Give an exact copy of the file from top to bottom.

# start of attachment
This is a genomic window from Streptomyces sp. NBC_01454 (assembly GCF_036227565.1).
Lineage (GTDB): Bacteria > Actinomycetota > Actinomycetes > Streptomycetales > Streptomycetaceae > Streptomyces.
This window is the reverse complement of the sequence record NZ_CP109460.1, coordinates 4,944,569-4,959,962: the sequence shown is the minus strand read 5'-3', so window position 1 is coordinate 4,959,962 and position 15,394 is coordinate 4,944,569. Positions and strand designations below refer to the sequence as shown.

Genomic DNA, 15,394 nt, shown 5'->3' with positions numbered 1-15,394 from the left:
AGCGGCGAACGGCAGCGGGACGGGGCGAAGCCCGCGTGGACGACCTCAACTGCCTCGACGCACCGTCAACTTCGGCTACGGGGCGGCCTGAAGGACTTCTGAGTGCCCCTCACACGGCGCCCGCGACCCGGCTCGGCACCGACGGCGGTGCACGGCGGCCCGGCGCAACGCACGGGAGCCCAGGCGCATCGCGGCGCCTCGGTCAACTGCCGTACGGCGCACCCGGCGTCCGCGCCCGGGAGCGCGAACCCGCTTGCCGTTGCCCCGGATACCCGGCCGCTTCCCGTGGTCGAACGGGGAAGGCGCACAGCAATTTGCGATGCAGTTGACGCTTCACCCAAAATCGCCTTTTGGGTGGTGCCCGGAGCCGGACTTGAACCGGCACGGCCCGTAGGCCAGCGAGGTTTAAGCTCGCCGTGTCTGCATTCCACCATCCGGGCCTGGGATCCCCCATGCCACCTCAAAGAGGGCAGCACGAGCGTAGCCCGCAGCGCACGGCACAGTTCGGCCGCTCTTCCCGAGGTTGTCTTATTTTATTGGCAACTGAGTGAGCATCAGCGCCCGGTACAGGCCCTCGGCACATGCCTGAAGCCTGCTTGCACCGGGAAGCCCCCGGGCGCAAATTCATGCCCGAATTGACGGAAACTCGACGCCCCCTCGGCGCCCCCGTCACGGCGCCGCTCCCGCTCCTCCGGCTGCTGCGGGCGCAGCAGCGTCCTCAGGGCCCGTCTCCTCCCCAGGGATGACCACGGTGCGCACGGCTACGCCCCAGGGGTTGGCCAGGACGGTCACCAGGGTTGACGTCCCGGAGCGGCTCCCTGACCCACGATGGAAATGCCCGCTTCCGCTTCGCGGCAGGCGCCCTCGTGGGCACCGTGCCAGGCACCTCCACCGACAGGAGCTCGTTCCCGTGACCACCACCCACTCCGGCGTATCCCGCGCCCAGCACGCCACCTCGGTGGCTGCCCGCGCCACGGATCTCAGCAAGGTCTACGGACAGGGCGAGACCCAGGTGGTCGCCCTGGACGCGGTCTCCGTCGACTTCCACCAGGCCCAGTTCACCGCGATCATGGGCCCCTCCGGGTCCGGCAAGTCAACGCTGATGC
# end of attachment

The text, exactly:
This is a genomic window from Streptomyces sp. NBC_01454 (assembly GCF_036227565.1).
Lineage (GTDB): Bacteria > Actinomycetota > Actinomycetes > Streptomycetales > Streptomycetaceae > Streptomyces.
This window is the reverse complement of the sequence record NZ_CP109460.1, coordinates 4,944,569-4,959,962: the sequence shown is the minus strand read 5'-3', so window position 1 is coordinate 4,959,962 and position 15,394 is coordinate 4,944,569. Positions and strand designations below refer to the sequence as shown.

Genomic DNA, 15,394 nt, shown 5'->3' with positions numbered 1-15,394 from the left:
AGCGGCGAACGGCAGCGGGACGGGGCGAAGCCCGCGTGGACGACCTCAACTGCCTCGACGCACCGTCAACTTCGGCTACGGGGCGGCCTGAAGGACTTCTGAGTGCCCCTCACACGGCGCCCGCGACCCGGCTCGGCACCGACGGCGGTGCACGGCGGCCCGGCGCAACGCACGGGAGCCCAGGCGCATCGCGGCGCCTCGGTCAACTGCCGTACGGCGCACCCGGCGTCCGCGCCCGGGAGCGCGAACCCGCTTGCCGTTGCCCCGGATACCCGGCCGCTTCCCGTGGTCGAACGGGGAAGGCGCACAGCAATTTGCGATGCAGTTGACGCTTCACCCAAAATCGCCTTTTGGGTGGTGCCCGGAGCCGGACTTGAACCGGCACGGCCCGTAGGCCAGCGAGGTTTAAGCTCGCCGTGTCTGCATTCCACCATCCGGGCCTGGGATCCCCCATGCCACCTCAAAGAGGGCAGCACGAGCGTAGCCCGCAGCGCACGGCACAGTTCGGCCGCTCTTCCCGAGGTTGTCTTATTTTATTGGCAACTGAGTGAGCATCAGCGCCCGGTACAGGCCCTCGGCACATGCCTGAAGCCTGCTTGCACCGGGAAGCCCCCGGGCGCAAATTCATGCCCGAATTGACGGAAACTCGACGCCCCCTCGGCGCCCCCGTCACGGCGCCGCTCCCGCTCCTCCGGCTGCTGCGGGCGCAGCAGCGTCCTCAGGGCCCGTCTCCTCCCCAGGGATGACCACGGTGCGCACGGCTACGCCCCAGGGGTTGGCCAGGACGGTCACCAGGGTTGACGTCCCGGAGCGGCTCCCTGACCCACGATGGAAATGCCCGCTTCCGCTTCGCGGCAGGCGCCCTCGTGGGCACCGTGCCAGGCACCTCCACCGACAGGAGCTCGTTCCCGTGACCACCACCCACTCCGGCGTATCCCGCGCCCAGCACGCCACCTCGGTGGCTGCCCGCGCCACGGATCTCAGCAAGGTCTACGGACAGGGCGAGACCCAGGTGGTCGCCCTGGACGCGGTCTCCGTCGACTTCCACCAGGCCCAGTTCACCGCGATCATGGGCCCCTCCGGGTCCGGCAAGTCAACGCTGATGC